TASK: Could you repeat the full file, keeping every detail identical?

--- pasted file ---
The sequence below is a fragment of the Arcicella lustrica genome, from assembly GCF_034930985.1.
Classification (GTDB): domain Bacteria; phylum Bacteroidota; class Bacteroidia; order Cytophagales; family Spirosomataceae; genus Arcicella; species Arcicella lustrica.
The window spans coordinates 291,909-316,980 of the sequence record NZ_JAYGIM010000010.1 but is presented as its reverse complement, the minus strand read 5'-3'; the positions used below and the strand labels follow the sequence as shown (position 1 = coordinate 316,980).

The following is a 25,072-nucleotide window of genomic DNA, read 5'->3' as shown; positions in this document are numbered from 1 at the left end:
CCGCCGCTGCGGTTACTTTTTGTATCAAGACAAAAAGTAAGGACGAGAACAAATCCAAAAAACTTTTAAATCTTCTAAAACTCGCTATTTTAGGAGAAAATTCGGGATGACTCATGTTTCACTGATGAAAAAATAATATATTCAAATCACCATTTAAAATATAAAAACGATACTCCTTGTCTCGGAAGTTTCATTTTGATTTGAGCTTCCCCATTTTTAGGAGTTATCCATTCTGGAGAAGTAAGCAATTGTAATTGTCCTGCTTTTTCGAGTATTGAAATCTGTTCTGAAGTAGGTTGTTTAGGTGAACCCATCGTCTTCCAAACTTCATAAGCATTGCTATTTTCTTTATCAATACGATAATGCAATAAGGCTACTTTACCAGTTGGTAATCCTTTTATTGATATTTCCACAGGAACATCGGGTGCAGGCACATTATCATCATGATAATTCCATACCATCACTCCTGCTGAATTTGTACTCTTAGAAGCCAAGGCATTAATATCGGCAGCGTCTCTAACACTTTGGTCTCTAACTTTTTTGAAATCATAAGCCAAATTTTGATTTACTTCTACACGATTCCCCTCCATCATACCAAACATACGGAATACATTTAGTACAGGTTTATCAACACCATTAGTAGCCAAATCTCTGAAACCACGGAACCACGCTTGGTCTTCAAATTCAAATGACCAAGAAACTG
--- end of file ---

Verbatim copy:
The sequence below is a fragment of the Arcicella lustrica genome, from assembly GCF_034930985.1.
Classification (GTDB): domain Bacteria; phylum Bacteroidota; class Bacteroidia; order Cytophagales; family Spirosomataceae; genus Arcicella; species Arcicella lustrica.
The window spans coordinates 291,909-316,980 of the sequence record NZ_JAYGIM010000010.1 but is presented as its reverse complement, the minus strand read 5'-3'; the positions used below and the strand labels follow the sequence as shown (position 1 = coordinate 316,980).

The following is a 25,072-nucleotide window of genomic DNA, read 5'->3' as shown; positions in this document are numbered from 1 at the left end:
CCGCCGCTGCGGTTACTTTTTGTATCAAGACAAAAAGTAAGGACGAGAACAAATCCAAAAAACTTTTAAATCTTCTAAAACTCGCTATTTTAGGAGAAAATTCGGGATGACTCATGTTTCACTGATGAAAAAATAATATATTCAAATCACCATTTAAAATATAAAAACGATACTCCTTGTCTCGGAAGTTTCATTTTGATTTGAGCTTCCCCATTTTTAGGAGTTATCCATTCTGGAGAAGTAAGCAATTGTAATTGTCCTGCTTTTTCGAGTATTGAAATCTGTTCTGAAGTAGGTTGTTTAGGTGAACCCATCGTCTTCCAAACTTCATAAGCATTGCTATTTTCTTTATCAATACGATAATGCAATAAGGCTACTTTACCAGTTGGTAATCCTTTTATTGATATTTCCACAGGAACATCGGGTGCAGGCACATTATCATCATGATAATTCCATACCATCACTCCTGCTGAATTTGTACTCTTAGAAGCCAAGGCATTAATATCGGCAGCGTCTCTAACACTTTGGTCTCTAACTTTTTTGAAATCATAAGCCAAATTTTGATTTACTTCTACACGATTCCCCTCCATCATACCAAACATACGGAATACATTTAGTACAGGTTTATCAACACCATTAGTAGCCAAATCTCTGAAACCACGGAACCACGCTTGGTCTTCAAATTCAAATGACCAAGAAACTG